The amount of work involved in properly and effectively approaching sponsors can be daunting and overwhelming. Many event and festival promoters struggle to acquire sponsors as they look at sponsorship as a way to obtain free product also known as in-kind sponsorship or cut down on costs. Oftentimes promoters solely view sponsorship as a financial transaction where they can utilize the equity of their brand as well as their reach in order to entice sponsors to provide funding for their event in exchange for plastering their logo everywhere.
Sponsorship is much more convoluted than this and although many sponsors may want to use your event or festival to showcase their brand, simply adding a logo to a flier or sign post or even on a stage doesn’t necessarily benefit your event or festival, your attendees, or help the sponsor sell more products or services. Festival and event organizers need to come up with ways that brands not only benefit the festival financially but also how they benefit the festival aesthetically, offer products or services that could prove beneficial to attendees at the festival or event, and are not only relative to the event or festival brand but also to the brand the potential sponsor is trying to promoter or market.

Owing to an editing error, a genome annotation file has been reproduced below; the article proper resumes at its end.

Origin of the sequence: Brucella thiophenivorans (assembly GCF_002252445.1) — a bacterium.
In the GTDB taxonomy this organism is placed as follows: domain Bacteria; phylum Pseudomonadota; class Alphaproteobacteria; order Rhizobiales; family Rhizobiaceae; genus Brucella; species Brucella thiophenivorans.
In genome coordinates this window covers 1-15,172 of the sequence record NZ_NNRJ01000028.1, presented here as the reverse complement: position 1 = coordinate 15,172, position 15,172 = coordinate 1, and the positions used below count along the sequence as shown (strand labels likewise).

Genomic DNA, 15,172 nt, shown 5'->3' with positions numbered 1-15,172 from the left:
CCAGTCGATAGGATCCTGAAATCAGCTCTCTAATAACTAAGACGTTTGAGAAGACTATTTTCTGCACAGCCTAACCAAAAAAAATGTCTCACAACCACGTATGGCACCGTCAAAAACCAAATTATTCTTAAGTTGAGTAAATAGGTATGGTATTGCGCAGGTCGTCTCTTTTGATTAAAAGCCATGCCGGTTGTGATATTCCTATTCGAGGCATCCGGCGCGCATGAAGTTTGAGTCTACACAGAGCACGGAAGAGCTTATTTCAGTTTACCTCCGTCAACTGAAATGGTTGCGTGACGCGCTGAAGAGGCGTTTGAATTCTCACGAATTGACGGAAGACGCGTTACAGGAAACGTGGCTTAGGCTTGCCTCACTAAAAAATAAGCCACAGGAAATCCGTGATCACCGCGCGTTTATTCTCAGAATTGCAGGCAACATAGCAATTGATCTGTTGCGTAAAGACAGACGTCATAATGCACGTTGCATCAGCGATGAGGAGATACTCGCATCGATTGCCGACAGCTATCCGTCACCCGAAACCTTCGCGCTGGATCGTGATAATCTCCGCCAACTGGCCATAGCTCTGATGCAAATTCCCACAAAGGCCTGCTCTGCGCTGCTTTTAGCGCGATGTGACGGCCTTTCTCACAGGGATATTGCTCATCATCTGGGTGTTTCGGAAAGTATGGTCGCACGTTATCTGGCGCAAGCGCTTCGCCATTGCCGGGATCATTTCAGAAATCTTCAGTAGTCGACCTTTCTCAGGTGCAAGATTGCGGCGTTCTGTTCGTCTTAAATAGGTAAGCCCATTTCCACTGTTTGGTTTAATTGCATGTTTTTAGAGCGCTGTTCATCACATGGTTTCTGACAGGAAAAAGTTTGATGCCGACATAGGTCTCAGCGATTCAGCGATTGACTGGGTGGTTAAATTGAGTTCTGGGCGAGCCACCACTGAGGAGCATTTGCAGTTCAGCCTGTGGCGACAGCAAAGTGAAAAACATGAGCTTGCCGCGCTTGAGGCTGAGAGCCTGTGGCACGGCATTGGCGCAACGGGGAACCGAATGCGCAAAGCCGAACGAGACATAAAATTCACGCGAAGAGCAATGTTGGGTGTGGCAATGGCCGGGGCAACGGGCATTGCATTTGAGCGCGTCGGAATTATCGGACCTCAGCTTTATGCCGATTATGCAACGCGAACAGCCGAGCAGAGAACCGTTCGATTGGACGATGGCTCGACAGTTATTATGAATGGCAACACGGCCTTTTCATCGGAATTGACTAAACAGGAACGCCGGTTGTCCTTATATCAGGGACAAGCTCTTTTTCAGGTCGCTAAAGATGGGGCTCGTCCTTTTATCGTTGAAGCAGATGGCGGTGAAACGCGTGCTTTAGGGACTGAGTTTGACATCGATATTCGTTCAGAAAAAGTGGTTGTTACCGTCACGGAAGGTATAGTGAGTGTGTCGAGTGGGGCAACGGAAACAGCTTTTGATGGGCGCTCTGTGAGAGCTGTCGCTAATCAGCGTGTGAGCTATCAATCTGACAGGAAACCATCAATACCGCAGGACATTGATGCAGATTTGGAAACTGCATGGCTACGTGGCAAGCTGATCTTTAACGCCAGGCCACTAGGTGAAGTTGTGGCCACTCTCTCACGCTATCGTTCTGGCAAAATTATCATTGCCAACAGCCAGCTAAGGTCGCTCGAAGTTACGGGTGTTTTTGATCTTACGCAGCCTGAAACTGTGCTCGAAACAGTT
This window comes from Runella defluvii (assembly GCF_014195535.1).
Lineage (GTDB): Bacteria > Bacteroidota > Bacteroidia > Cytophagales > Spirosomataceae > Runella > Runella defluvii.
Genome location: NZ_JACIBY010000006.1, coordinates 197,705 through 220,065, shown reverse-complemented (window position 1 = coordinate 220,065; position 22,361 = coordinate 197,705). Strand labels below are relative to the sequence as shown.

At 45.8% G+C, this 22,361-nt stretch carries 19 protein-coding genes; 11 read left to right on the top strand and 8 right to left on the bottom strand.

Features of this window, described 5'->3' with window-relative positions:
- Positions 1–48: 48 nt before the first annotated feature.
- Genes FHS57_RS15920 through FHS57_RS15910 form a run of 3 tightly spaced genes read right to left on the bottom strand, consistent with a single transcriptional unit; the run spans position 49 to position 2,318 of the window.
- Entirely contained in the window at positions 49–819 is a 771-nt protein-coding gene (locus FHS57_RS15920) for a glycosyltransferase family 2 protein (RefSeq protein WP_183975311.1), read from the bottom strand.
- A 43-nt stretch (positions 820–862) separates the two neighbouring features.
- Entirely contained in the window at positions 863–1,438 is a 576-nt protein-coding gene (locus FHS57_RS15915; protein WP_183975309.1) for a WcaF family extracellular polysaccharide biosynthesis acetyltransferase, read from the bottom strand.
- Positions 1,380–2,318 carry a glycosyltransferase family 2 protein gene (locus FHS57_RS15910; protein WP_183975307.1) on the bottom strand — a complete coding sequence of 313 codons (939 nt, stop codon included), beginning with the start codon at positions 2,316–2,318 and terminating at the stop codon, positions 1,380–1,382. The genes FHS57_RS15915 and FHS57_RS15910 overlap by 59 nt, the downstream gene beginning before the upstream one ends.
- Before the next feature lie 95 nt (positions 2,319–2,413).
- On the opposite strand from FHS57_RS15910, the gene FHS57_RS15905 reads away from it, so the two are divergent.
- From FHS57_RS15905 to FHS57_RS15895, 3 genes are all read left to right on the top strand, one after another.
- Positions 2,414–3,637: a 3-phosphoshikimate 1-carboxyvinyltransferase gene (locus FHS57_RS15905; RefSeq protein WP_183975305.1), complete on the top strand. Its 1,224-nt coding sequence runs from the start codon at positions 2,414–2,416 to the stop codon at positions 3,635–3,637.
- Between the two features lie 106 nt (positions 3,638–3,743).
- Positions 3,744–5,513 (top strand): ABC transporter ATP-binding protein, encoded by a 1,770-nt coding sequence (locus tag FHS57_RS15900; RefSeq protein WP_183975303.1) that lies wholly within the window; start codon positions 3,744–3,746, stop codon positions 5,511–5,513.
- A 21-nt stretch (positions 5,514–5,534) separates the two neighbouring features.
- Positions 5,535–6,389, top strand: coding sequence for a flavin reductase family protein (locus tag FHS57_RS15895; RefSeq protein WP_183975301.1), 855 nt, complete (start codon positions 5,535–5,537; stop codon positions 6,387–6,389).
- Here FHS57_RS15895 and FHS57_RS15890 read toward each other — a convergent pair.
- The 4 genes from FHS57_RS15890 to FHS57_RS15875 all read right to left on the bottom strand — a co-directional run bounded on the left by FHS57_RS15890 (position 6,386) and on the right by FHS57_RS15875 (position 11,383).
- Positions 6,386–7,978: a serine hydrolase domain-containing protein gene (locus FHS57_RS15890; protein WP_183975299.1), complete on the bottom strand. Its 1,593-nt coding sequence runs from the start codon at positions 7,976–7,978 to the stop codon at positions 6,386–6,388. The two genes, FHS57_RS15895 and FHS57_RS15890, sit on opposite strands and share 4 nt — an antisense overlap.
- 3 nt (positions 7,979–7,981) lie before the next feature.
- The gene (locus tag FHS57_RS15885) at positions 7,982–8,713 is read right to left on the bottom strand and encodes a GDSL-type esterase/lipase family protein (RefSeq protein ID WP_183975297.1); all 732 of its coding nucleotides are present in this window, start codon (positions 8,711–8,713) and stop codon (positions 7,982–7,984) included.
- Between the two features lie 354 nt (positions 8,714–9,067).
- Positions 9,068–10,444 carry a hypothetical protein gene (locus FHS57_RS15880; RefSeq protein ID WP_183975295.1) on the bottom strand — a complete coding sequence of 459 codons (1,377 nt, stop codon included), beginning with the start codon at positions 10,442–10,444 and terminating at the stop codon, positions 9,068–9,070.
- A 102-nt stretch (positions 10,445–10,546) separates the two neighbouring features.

This becomes a win-win-win for all parties involved. When done correctly, the company representing the brand that is looking to partner with or sponsor the festival or event not only may provide both free product and money but they may also help with constructing tents, lounges, entire areas, and/or stages. Instead of thinking of sponsors as major corporations with tons of money, it’s best to think of sponsorship as enhancing the festival or event. Dr. Bronners, the soap company once did an activation where they setup an entire spa at a festival in California with showers, a sauna, a lounge area, and they even had a foam party. Burt’s Bees has done activations where they promote their chapstick which could be something that many people forget at a festival.